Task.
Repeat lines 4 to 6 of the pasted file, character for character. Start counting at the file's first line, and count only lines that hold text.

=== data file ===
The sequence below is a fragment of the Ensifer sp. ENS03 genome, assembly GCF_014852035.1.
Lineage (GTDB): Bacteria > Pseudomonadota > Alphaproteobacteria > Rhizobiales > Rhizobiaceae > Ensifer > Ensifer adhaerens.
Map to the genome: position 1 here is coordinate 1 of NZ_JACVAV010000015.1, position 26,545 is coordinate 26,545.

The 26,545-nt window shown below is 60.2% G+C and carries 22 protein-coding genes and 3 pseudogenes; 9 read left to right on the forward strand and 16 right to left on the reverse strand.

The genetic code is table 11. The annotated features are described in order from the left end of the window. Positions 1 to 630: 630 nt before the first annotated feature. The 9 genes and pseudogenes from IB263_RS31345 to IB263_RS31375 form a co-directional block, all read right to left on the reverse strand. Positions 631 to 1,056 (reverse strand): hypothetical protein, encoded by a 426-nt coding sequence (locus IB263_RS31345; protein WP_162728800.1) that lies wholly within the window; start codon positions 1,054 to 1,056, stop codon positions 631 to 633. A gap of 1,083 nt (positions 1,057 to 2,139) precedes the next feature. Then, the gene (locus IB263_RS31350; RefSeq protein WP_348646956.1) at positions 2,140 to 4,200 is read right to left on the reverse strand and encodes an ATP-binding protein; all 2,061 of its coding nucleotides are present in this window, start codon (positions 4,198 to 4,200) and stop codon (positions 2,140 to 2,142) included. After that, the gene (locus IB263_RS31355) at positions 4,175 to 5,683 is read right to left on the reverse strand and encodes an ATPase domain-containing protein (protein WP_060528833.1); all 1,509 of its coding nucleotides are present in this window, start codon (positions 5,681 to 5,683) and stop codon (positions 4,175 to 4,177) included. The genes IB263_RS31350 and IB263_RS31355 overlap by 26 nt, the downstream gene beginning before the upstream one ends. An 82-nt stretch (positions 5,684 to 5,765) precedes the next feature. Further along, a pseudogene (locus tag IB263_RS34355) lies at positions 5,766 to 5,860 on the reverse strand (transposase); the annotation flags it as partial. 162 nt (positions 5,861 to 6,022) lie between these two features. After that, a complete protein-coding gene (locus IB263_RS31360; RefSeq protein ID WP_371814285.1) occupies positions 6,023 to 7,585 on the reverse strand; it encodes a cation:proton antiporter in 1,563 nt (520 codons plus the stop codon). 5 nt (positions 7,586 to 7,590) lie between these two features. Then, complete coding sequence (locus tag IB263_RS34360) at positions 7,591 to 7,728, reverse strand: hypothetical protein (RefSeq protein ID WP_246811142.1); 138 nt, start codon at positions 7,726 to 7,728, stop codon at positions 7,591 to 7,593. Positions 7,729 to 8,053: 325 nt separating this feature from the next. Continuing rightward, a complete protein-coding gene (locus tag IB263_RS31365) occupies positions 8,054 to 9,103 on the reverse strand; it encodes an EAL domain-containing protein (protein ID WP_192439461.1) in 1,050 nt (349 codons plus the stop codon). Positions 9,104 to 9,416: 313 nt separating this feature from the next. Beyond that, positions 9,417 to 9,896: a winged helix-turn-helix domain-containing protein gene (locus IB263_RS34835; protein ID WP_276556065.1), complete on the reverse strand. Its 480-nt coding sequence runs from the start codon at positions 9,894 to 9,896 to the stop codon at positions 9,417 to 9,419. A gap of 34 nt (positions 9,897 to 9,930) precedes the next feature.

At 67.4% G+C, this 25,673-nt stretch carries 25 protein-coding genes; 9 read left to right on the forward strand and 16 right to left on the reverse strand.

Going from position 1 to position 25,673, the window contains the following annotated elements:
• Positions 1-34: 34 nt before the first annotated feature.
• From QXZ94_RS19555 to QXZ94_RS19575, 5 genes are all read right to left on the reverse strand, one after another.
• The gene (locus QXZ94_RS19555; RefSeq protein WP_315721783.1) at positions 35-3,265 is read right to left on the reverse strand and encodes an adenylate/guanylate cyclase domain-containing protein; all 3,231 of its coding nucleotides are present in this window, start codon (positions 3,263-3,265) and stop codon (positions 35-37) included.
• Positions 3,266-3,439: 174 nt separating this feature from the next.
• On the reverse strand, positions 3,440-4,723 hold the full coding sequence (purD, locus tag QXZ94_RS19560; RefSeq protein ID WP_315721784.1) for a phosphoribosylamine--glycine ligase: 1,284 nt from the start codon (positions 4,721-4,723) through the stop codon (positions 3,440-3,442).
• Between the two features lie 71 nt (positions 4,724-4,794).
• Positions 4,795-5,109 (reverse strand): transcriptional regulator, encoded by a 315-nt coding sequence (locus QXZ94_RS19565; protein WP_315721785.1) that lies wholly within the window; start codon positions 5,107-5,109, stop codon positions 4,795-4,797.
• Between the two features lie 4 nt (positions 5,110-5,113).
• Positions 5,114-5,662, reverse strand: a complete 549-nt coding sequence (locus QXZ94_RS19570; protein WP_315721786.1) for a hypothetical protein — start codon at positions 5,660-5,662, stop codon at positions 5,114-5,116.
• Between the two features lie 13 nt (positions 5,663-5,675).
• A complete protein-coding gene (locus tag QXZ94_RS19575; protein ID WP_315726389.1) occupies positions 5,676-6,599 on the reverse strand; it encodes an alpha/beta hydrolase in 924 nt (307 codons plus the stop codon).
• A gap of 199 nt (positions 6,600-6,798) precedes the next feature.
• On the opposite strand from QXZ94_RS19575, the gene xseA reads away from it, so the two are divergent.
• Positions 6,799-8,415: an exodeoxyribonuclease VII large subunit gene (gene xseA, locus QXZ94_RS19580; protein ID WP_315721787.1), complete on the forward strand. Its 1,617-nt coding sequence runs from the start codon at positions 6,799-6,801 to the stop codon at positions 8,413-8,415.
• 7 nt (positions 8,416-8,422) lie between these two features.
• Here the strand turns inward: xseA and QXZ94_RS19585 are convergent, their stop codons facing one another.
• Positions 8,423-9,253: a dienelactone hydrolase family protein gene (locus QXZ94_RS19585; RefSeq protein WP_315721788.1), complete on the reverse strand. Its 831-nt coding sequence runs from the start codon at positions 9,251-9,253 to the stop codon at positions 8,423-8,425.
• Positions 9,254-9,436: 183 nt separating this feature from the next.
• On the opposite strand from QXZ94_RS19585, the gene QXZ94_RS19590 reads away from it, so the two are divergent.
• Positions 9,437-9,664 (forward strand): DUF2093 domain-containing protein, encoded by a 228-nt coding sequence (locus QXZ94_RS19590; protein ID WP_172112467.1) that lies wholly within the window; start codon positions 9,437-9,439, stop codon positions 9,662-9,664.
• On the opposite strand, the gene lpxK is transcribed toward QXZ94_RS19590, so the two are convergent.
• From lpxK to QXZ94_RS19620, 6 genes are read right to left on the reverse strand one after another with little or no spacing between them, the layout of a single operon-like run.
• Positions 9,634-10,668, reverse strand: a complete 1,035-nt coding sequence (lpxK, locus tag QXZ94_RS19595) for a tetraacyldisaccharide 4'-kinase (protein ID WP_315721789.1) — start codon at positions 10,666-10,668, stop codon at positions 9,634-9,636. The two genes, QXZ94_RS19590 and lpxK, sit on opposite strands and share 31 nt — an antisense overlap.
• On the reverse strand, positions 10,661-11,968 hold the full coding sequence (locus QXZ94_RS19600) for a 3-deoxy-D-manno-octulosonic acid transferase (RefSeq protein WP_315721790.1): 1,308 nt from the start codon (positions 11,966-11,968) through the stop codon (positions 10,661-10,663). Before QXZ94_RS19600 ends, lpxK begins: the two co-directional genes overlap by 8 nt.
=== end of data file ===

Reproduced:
The 26,545-nt window shown below is 60.2% G+C and carries 22 protein-coding genes and 3 pseudogenes; 9 read left to right on the forward strand and 16 right to left on the reverse strand.

The genetic code is table 11. The annotated features are described in order from the left end of the window. Positions 1 to 630: 630 nt before the first annotated feature. The 9 genes and pseudogenes from IB263_RS31345 to IB263_RS31375 form a co-directional block, all read right to left on the reverse strand. Positions 631 to 1,056 (reverse strand): hypothetical protein, encoded by a 426-nt coding sequence (locus IB263_RS31345; protein WP_162728800.1) that lies wholly within the window; start codon positions 1,054 to 1,056, stop codon positions 631 to 633. A gap of 1,083 nt (positions 1,057 to 2,139) precedes the next feature. Then, the gene (locus IB263_RS31350; RefSeq protein WP_348646956.1) at positions 2,140 to 4,200 is read right to left on the reverse strand and encodes an ATP-binding protein; all 2,061 of its coding nucleotides are present in this window, start codon (positions 4,198 to 4,200) and stop codon (positions 2,140 to 2,142) included. After that, the gene (locus IB263_RS31355) at positions 4,175 to 5,683 is read right to left on the reverse strand and encodes an ATPase domain-containing protein (protein WP_060528833.1); all 1,509 of its coding nucleotides are present in this window, start codon (positions 5,681 to 5,683) and stop codon (positions 4,175 to 4,177) included. The genes IB263_RS31350 and IB263_RS31355 overlap by 26 nt, the downstream gene beginning before the upstream one ends. An 82-nt stretch (positions 5,684 to 5,765) precedes the next feature. Further along, a pseudogene (locus tag IB263_RS34355) lies at positions 5,766 to 5,860 on the reverse strand (transposase); the annotation flags it as partial. 162 nt (positions 5,861 to 6,022) lie between these two features. After that, a complete protein-coding gene (locus IB263_RS31360; RefSeq protein ID WP_371814285.1) occupies positions 6,023 to 7,585 on the reverse strand; it encodes a cation:proton antiporter in 1,563 nt (520 codons plus the stop codon). 5 nt (positions 7,586 to 7,590) lie between these two features. Then, complete coding sequence (locus tag IB263_RS34360) at positions 7,591 to 7,728, reverse strand: hypothetical protein (RefSeq protein ID WP_246811142.1); 138 nt, start codon at positions 7,726 to 7,728, stop codon at positions 7,591 to 7,593. Positions 7,729 to 8,053: 325 nt separating this feature from the next. Continuing rightward, a complete protein-coding gene (locus tag IB263_RS31365) occupies positions 8,054 to 9,103 on the reverse strand; it encodes an EAL domain-containing protein (protein ID WP_192439461.1) in 1,050 nt (349 codons plus the stop codon). Positions 9,104 to 9,416: 313 nt separating this feature from the next. Beyond that, positions 9,417 to 9,896: a winged helix-turn-helix domain-containing protein gene (locus IB263_RS34835; protein ID WP_276556065.1), complete on the reverse strand. Its 480-nt coding sequence runs from the start codon at positions 9,894 to 9,896 to the stop codon at positions 9,417 to 9,419. A gap of 34 nt (positions 9,897 to 9,930) precedes the next feature.

At 67.4% G+C, this 25,673-nt stretch carries 25 protein-coding genes; 9 read left to right on the forward strand and 16 right to left on the reverse strand.